This was the first Tanning exhibition since Birthday and Beyond, the retrospective that the Philadelphia Museum of Art mounted in 2000 to mark their acquisition of Tanning’s celebrated 1942 self-portrait, Birthday. In the 1940s, when she was one of the painters in Julien Levy’s stable, Tanning painted within the idiom of surrealist representation. By the mid-50s, her work had radically changed. As Tanning explains, “Around 1955 my canvases literally splintered . . . I broke the mirror, you might say.” The Insomnias — the group takes its name from a painting of the same title that Tanning made in 1957 — are forays into the realm of conjured energies. They represent a forceful shift at a particular, postwar moment that continues to reverberate today.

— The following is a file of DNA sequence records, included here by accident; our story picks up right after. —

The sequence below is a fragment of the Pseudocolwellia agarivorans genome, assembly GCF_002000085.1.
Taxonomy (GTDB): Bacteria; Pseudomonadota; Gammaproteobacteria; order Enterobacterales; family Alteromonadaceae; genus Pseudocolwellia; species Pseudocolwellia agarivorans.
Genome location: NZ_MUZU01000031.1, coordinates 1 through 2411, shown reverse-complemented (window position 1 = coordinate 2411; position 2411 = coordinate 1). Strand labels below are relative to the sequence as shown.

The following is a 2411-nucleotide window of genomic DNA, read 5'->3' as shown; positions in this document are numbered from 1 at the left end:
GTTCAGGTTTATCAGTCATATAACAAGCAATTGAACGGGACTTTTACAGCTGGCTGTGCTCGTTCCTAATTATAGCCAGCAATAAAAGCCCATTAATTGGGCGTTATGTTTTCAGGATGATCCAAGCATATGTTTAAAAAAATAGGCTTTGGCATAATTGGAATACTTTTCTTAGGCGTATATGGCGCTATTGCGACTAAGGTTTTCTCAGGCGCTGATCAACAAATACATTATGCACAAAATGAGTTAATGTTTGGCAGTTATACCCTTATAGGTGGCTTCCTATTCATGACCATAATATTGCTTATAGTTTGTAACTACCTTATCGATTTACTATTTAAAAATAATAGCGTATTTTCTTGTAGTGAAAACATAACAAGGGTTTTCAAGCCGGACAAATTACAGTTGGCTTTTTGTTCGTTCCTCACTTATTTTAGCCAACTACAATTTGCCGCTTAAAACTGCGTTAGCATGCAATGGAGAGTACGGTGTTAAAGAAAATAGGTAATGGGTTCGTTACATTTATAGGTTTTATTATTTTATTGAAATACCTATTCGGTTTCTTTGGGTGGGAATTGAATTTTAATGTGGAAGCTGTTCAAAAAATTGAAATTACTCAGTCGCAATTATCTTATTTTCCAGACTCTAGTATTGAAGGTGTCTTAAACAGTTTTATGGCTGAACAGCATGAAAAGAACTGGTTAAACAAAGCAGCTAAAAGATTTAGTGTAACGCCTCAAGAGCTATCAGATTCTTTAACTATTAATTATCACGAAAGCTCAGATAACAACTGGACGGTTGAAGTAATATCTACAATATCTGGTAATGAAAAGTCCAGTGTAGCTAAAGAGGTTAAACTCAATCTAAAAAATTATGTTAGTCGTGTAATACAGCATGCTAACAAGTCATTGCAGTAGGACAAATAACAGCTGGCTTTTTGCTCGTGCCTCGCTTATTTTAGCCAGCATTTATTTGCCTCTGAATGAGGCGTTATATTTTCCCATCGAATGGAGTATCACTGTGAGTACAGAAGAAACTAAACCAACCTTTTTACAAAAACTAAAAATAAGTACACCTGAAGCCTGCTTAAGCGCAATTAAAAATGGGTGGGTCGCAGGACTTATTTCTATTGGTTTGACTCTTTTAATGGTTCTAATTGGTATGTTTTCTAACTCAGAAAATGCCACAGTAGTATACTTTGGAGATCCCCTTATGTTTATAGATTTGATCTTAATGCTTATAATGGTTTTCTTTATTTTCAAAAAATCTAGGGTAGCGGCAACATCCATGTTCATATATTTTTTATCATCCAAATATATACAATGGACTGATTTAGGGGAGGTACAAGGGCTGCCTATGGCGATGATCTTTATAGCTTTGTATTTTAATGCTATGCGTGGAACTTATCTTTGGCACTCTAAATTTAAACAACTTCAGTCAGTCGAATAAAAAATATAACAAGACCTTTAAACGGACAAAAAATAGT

Essays by Dr. Charles Stuckey and Richard Howard
Kent Gallery, New York, 2005.
80 pp. 14 color plates.